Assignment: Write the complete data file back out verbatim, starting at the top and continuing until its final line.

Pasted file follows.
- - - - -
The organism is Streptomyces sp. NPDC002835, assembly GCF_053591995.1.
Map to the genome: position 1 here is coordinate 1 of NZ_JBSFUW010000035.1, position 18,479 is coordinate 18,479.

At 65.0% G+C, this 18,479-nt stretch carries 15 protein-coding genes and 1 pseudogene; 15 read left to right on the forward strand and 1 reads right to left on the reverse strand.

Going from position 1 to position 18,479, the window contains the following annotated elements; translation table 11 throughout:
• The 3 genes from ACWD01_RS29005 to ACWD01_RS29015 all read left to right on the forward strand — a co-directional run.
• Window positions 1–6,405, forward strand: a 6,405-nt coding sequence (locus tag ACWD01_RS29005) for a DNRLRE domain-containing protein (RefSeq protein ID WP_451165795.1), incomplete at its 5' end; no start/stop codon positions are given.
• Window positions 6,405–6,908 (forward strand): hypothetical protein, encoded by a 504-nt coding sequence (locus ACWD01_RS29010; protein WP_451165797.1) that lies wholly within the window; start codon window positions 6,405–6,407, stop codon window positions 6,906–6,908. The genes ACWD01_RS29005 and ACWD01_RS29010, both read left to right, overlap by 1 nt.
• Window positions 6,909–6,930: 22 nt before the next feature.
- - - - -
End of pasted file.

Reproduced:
The organism is Streptomyces sp. NPDC002835, assembly GCF_053591995.1.
Map to the genome: position 1 here is coordinate 1 of NZ_JBSFUW010000035.1, position 18,479 is coordinate 18,479.

At 65.0% G+C, this 18,479-nt stretch carries 15 protein-coding genes and 1 pseudogene; 15 read left to right on the forward strand and 1 reads right to left on the reverse strand.

Going from position 1 to position 18,479, the window contains the following annotated elements; translation table 11 throughout:
• The 3 genes from ACWD01_RS29005 to ACWD01_RS29015 all read left to right on the forward strand — a co-directional run.
• Window positions 1–6,405, forward strand: a 6,405-nt coding sequence (locus tag ACWD01_RS29005) for a DNRLRE domain-containing protein (RefSeq protein ID WP_451165795.1), incomplete at its 5' end; no start/stop codon positions are given.
• Window positions 6,405–6,908 (forward strand): hypothetical protein, encoded by a 504-nt coding sequence (locus ACWD01_RS29010; protein WP_451165797.1) that lies wholly within the window; start codon window positions 6,405–6,407, stop codon window positions 6,906–6,908. The genes ACWD01_RS29005 and ACWD01_RS29010, both read left to right, overlap by 1 nt.
• Window positions 6,909–6,930: 22 nt before the next feature.